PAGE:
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Keeping in Touch With the World

Keeping in Touch With the World

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Published by u_m_a_r
Keep in touch with the changing world.Which fields are changing.
Keep in touch with the changing world.Which fields are changing.

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Published by: u_m_a_r on Oct 08, 2009
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12/26/2012

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Keeping in touch with the WorldIntroduction1.The world is ever changing at a fast pace. Every tick of the clock pushes ustowards a new and innovative world of fantasies. The speed of development and progress in all spheres of life is so rapid and perpetual, that one has to constantlykeep himself in touch with the changing world. Otherwise he will remain ignorant,leading him to a bleak and pessimistic end. Nations, who keep themselves abreastin touch with the phenomenal changing world are far more ahead of us. If one hasto survive, he has to keep himself in touch with the world.Aim2.The aim of this presentation is to enlighten you on the different facets anddimensions of this ever changing world.Sequence3.The sequence of this presentation will be as under:-a.Is the world really changing? b.Areas where changes are taking place.c.Impacts of changing worldd.Challenges for use.ConclusionIs the world really changing?4.Analyzing the human history, it is evident that man likes change andinnovation in all dimensions of his life. He hates monotony, which compels him tolook towards something new and innovative. There was a time when man wasliving in caves, but then he made houses. Now he is residing in luxury apartmentsand beach resorts. Similarly the palm islands of Dubai will give the man a chanceto live on the bed surface of sea. A current idea, which will materialize by year 2020 is that man will ultimately start living in the outer space. Americans are planning to build a human colony on the moon. Similarly other dimensions of human life are also faced with the challenge of change. So we can say that ‘yes’the world is really changing and that too at a fast speed. Change is the order of theday and it is vital.Areas where changes are taking place5.There are numerous areas of human life , where changes are taking place.The list ranges from social to technological and from cultural to industrialadvancements. But here, we will only dilate upon the major areas or disciplines asfollows:-a.Political sphere b.Industrial areac.Business world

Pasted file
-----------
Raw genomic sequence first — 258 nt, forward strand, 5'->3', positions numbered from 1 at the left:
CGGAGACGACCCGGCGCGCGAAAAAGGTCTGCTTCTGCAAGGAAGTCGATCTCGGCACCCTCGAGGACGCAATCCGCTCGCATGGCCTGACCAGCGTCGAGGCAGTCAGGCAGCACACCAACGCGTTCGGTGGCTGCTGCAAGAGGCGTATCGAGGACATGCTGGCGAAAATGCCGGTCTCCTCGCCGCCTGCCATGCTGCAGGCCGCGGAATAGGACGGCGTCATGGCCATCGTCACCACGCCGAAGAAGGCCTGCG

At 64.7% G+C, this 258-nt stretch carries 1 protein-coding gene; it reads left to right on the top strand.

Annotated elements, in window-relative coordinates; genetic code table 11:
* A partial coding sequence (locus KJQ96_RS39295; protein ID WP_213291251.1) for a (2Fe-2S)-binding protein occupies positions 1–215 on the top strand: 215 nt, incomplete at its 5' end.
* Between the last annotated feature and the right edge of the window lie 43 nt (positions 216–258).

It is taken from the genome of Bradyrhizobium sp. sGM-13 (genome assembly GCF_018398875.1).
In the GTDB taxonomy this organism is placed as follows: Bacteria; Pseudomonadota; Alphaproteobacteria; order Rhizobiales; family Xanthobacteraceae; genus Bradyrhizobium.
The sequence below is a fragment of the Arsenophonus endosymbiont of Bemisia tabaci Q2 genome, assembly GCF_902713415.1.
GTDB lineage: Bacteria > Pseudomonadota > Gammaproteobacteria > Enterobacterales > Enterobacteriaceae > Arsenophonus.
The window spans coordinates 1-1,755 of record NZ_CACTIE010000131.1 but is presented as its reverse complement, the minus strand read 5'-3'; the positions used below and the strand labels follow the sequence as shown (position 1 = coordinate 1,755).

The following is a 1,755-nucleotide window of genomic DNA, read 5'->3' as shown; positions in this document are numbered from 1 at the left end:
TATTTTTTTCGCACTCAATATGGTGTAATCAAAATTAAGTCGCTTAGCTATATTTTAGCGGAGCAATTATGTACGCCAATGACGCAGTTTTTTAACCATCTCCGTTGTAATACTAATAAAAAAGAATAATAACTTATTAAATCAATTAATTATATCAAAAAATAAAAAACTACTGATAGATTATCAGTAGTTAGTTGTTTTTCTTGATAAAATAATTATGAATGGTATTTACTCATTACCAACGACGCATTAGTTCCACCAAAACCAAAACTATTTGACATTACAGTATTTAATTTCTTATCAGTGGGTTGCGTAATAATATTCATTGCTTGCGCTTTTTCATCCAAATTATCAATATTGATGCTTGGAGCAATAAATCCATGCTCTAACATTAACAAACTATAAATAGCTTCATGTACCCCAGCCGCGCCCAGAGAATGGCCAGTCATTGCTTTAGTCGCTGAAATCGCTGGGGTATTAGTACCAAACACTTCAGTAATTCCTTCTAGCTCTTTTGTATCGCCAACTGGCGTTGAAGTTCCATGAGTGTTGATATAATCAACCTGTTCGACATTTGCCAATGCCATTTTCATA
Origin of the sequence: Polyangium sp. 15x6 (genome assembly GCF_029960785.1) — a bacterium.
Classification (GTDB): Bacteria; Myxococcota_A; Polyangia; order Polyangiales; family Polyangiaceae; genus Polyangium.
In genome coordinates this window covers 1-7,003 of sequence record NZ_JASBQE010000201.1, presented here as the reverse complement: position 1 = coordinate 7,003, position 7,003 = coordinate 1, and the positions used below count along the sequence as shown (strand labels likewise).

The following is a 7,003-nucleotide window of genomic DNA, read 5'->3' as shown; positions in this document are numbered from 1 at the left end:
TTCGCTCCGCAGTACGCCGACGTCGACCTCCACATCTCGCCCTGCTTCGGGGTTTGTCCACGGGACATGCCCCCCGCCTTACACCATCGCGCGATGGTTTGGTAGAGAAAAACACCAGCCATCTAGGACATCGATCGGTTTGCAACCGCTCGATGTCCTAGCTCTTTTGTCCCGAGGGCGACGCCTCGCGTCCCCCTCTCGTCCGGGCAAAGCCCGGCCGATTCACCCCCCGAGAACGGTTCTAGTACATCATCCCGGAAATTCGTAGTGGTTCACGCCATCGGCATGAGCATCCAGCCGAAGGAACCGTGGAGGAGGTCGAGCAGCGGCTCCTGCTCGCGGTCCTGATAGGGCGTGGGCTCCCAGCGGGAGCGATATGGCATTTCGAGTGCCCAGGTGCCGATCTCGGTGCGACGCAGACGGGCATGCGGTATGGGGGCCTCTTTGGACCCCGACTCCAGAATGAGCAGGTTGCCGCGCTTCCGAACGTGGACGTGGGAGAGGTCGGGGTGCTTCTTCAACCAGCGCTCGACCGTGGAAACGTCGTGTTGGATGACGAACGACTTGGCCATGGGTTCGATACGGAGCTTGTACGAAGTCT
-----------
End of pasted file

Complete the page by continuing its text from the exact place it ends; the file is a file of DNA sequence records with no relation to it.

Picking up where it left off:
d.Showbize.Oscar Awardsf.Hollywoodg.Motion Picturesh.Telecommunication j.Digital dividek.Genetically Modified Food(GMF)l.Online worldm.Media(Internet, TV, Radio, Newspaper)n.Space Explorationo.Multinational Corporations p.Industrial Revolutionq.Consumer Rightsr.Advancements in Warfares.Cultural changest.Research in Knowledgeu.Noble Prizev.Culturew.Musicx.Environmenty.Ozone and greenhouse affect
Multinational Corporations